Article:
I thought the long-time Washington professionals in the Biden Administration were supposed to be the ones who would avoid antagonizing the other branches of government with petty political moves.

    JVW (ee64e4)

  8. Our comrade Kevin M. said a while back that the Biden administration is a Politburo and Biden is not even the central figure on it, and I suspect that he’s right.

    nk (1d9030)

  9. “Well, I tell you what, if you have a problem figuring out whether you’re for me or Trump, then you ain’t black.” – Squinty McStumblebum

    DCSCA (f4c5e5)

  10. This is double-edged sarcasm, by the way. This really is a disgusting abdication of the rule of law.

    I agree with this, of course. I just think it happens a lot. I expect all right-thinking people to now attack the Supreme Court.

    Kevin M (ab1c11)

  11. the poker hand they were holding was a 2, 3, 4, 5, 7 non-suited?

    Trump would have just claimed they were playing low-ball and reached for the pot.

    Kevin M (ab1c11)

  12. My uninformed opinion is that mandatory minimums are a bad idea

    Probably, but there was a reason they were enacted. Sometimes you get prosecutors or judges who are “soft on crime”, and enough of those and they get their discretion removed.

    Kevin M (ab1c11)

  13. This is a disgusting abdication of the rule of law. When an administration subverts justice, it is supposed to be on behalf of the president’s personal friends, not Black Lives Matter.

    I see what you did there, and I wholeheartedly approve. The only “praise” any politician should ever receive is “Thank you for doing your job, now get back to work!”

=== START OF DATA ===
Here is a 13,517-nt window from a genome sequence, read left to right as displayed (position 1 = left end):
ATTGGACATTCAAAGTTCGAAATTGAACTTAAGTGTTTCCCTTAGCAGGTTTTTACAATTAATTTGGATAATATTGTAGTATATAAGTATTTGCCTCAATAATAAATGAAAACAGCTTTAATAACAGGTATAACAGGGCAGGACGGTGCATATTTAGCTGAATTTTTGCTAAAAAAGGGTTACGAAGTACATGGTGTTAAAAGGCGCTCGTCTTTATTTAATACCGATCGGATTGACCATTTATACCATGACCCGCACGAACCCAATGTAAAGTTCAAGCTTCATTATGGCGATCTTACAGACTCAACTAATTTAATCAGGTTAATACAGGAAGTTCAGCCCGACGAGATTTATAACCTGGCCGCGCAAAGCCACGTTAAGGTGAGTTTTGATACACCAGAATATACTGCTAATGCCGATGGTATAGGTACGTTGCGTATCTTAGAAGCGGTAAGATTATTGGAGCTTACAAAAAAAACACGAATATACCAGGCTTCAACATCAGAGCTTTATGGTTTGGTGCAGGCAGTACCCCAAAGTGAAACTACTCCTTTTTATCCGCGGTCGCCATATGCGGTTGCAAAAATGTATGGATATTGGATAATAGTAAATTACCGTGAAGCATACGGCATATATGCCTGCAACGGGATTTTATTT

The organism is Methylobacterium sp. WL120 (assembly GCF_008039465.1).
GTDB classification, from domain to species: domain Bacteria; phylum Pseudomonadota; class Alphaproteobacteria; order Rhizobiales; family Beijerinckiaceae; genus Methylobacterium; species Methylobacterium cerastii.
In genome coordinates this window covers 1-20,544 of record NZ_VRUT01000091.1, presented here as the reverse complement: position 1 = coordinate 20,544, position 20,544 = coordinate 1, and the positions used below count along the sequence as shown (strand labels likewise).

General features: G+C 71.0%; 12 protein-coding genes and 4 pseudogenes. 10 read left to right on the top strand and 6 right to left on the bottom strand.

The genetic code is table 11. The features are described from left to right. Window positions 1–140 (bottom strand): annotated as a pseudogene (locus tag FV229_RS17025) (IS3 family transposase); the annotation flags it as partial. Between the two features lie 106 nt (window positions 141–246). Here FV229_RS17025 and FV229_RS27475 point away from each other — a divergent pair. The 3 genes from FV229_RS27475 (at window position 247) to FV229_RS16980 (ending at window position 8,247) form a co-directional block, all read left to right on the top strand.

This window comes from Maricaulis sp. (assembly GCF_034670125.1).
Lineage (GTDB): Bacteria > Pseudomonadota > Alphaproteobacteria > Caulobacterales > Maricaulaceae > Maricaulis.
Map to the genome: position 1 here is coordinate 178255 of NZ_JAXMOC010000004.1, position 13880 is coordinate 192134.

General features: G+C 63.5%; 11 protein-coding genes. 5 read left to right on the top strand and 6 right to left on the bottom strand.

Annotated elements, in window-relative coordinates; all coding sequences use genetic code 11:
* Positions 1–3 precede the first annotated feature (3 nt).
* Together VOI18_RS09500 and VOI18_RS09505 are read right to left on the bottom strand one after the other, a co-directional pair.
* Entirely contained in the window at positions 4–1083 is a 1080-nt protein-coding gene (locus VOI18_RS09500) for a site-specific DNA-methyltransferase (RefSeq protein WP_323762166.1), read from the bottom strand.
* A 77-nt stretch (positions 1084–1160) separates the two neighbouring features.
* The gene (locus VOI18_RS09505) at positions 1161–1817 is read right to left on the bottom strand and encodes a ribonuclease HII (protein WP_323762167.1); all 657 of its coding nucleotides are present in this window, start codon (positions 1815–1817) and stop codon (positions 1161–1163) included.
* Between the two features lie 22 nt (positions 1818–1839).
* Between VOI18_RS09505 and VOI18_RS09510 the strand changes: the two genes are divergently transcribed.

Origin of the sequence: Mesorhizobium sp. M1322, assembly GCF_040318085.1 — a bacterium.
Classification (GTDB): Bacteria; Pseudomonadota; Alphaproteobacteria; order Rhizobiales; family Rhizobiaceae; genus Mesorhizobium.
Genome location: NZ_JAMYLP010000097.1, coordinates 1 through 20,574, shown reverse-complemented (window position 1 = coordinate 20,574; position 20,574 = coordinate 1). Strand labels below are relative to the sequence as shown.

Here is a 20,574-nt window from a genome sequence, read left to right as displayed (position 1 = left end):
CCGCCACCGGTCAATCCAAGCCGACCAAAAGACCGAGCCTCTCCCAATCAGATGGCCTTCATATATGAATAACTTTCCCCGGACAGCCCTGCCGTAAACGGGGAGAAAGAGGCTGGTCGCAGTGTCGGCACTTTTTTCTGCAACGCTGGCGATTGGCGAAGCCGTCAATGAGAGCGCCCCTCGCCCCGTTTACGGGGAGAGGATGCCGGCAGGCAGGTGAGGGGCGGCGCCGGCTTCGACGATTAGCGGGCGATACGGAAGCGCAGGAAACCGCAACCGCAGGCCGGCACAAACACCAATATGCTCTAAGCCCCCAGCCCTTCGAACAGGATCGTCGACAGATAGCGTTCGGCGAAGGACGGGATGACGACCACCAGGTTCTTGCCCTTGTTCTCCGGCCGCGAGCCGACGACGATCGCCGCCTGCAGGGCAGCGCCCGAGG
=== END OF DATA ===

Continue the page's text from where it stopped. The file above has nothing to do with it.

Lauds for politicians should be reserved for those times when their righteous actions could cost them politically, with regard to their peers. I’m looking at you, Mitt.

    felipe (484255)

  14. Time123 (653992) — 6/15/2021 @ 9:04 am

    I’m with Time123. This would make for a good post.

    felipe (484255)

  15. #8
    https://twitter.com/HouseGOP/status/1404778472015286286

    steveg (ebe7c1) — 6/15/2021 @ 11:02 am

    Remember, it’s just a stutter. He’s mentally fit as a fiddle. Probably could beat a Navy SEAL in a push-up contest as well.

    Hoi Polloi (ade50d)

  16. He who pays the piper calls the tune. Black voters got biden the nomination and the presidency not law and order conservatives. If you think this is bad wait till AOC becomes president!

    asset (f5b8d2)

  17. Apropos the behavior of DOJ in this case, two can play at the game:

    SCOTUS Punts the Harvard Affirmative Action Case To The Acting SG

    On Monday, the Court requested the views of the Acting Solicitor General in Students for Fair Admissions v. Harvard. This case challenges the University’s affirmative action policy. Had the Court granted the case this month, it likely would have been argued in November or December 2021. But now, it is impossible for the case to be heard during the October 2021 term.

    Now, the ball is in the SG’s Court. She can sit on this request for an indeterminate about of time. There is no time frame in which she is required to reply. If the SG files a brief by the end of December, the Court could grant the case in January, and hear arguments in April. But if the SG files the brief in late January, a cert grant would not be timely enough for an April argument under the normal course. Instead, the case would be argued during the October 2022 term, with a decision by June 2023. In theory at least, the SG can control the fate of the decision. Who knows what the world will look like at that point.

    Now the Roberts Court doesn’t care what the Biden Administration thinks about affirmative action. We know the answer. This CVSG is a dilatory tactic from the Roberts Court. ……. OT 2021 is already full with abortion and the Second Amendment. It would be too hectic to add affirmative action on top of that mess.